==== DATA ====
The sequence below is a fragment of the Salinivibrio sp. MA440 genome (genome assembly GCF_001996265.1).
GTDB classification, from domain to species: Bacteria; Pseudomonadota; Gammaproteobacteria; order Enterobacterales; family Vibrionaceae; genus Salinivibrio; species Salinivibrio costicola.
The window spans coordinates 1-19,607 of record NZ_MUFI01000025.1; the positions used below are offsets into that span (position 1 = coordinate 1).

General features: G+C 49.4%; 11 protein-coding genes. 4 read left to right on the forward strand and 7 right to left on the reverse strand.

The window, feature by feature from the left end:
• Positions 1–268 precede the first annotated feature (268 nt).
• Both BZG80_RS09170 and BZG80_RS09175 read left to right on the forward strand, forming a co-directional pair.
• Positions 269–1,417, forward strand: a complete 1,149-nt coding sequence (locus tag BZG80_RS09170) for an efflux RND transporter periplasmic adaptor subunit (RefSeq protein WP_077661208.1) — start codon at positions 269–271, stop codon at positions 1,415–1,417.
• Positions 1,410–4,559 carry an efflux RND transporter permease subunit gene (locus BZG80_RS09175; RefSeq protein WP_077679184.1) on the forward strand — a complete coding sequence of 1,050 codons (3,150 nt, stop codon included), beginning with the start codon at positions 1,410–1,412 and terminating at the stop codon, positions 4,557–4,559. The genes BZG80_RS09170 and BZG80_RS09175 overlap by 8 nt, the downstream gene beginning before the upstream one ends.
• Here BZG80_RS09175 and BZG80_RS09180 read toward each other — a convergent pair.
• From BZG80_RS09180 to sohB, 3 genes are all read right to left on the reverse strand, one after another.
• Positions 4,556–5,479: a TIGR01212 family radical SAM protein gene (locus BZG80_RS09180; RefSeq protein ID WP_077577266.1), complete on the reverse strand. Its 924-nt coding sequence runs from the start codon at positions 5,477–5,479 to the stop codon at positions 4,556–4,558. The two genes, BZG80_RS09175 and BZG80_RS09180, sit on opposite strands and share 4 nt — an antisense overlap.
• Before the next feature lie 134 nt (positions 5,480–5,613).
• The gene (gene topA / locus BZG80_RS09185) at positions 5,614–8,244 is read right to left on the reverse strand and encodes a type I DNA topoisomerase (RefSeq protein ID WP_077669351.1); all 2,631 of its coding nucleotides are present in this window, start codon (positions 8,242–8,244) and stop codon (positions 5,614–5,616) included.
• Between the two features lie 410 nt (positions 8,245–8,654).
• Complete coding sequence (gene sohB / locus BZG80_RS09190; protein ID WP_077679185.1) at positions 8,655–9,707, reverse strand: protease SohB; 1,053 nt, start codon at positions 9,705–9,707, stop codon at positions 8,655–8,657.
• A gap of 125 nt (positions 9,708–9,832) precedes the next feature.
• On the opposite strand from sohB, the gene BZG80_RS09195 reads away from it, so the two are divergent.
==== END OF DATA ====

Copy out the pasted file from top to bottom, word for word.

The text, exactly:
The sequence below is a fragment of the Salinivibrio sp. MA440 genome (genome assembly GCF_001996265.1).
GTDB classification, from domain to species: Bacteria; Pseudomonadota; Gammaproteobacteria; order Enterobacterales; family Vibrionaceae; genus Salinivibrio; species Salinivibrio costicola.
The window spans coordinates 1-19,607 of record NZ_MUFI01000025.1; the positions used below are offsets into that span (position 1 = coordinate 1).

General features: G+C 49.4%; 11 protein-coding genes. 4 read left to right on the forward strand and 7 right to left on the reverse strand.

The window, feature by feature from the left end:
• Positions 1–268 precede the first annotated feature (268 nt).
• Both BZG80_RS09170 and BZG80_RS09175 read left to right on the forward strand, forming a co-directional pair.
• Positions 269–1,417, forward strand: a complete 1,149-nt coding sequence (locus tag BZG80_RS09170) for an efflux RND transporter periplasmic adaptor subunit (RefSeq protein WP_077661208.1) — start codon at positions 269–271, stop codon at positions 1,415–1,417.
• Positions 1,410–4,559 carry an efflux RND transporter permease subunit gene (locus BZG80_RS09175; RefSeq protein WP_077679184.1) on the forward strand — a complete coding sequence of 1,050 codons (3,150 nt, stop codon included), beginning with the start codon at positions 1,410–1,412 and terminating at the stop codon, positions 4,557–4,559. The genes BZG80_RS09170 and BZG80_RS09175 overlap by 8 nt, the downstream gene beginning before the upstream one ends.
• Here BZG80_RS09175 and BZG80_RS09180 read toward each other — a convergent pair.
• From BZG80_RS09180 to sohB, 3 genes are all read right to left on the reverse strand, one after another.
• Positions 4,556–5,479: a TIGR01212 family radical SAM protein gene (locus BZG80_RS09180; RefSeq protein ID WP_077577266.1), complete on the reverse strand. Its 924-nt coding sequence runs from the start codon at positions 5,477–5,479 to the stop codon at positions 4,556–4,558. The two genes, BZG80_RS09175 and BZG80_RS09180, sit on opposite strands and share 4 nt — an antisense overlap.
• Before the next feature lie 134 nt (positions 5,480–5,613).
• The gene (gene topA / locus BZG80_RS09185) at positions 5,614–8,244 is read right to left on the reverse strand and encodes a type I DNA topoisomerase (RefSeq protein ID WP_077669351.1); all 2,631 of its coding nucleotides are present in this window, start codon (positions 8,242–8,244) and stop codon (positions 5,614–5,616) included.
• Between the two features lie 410 nt (positions 8,245–8,654).
• Complete coding sequence (gene sohB / locus BZG80_RS09190; protein ID WP_077679185.1) at positions 8,655–9,707, reverse strand: protease SohB; 1,053 nt, start codon at positions 9,705–9,707, stop codon at positions 8,655–8,657.
• A gap of 125 nt (positions 9,708–9,832) precedes the next feature.
• On the opposite strand from sohB, the gene BZG80_RS09195 reads away from it, so the two are divergent.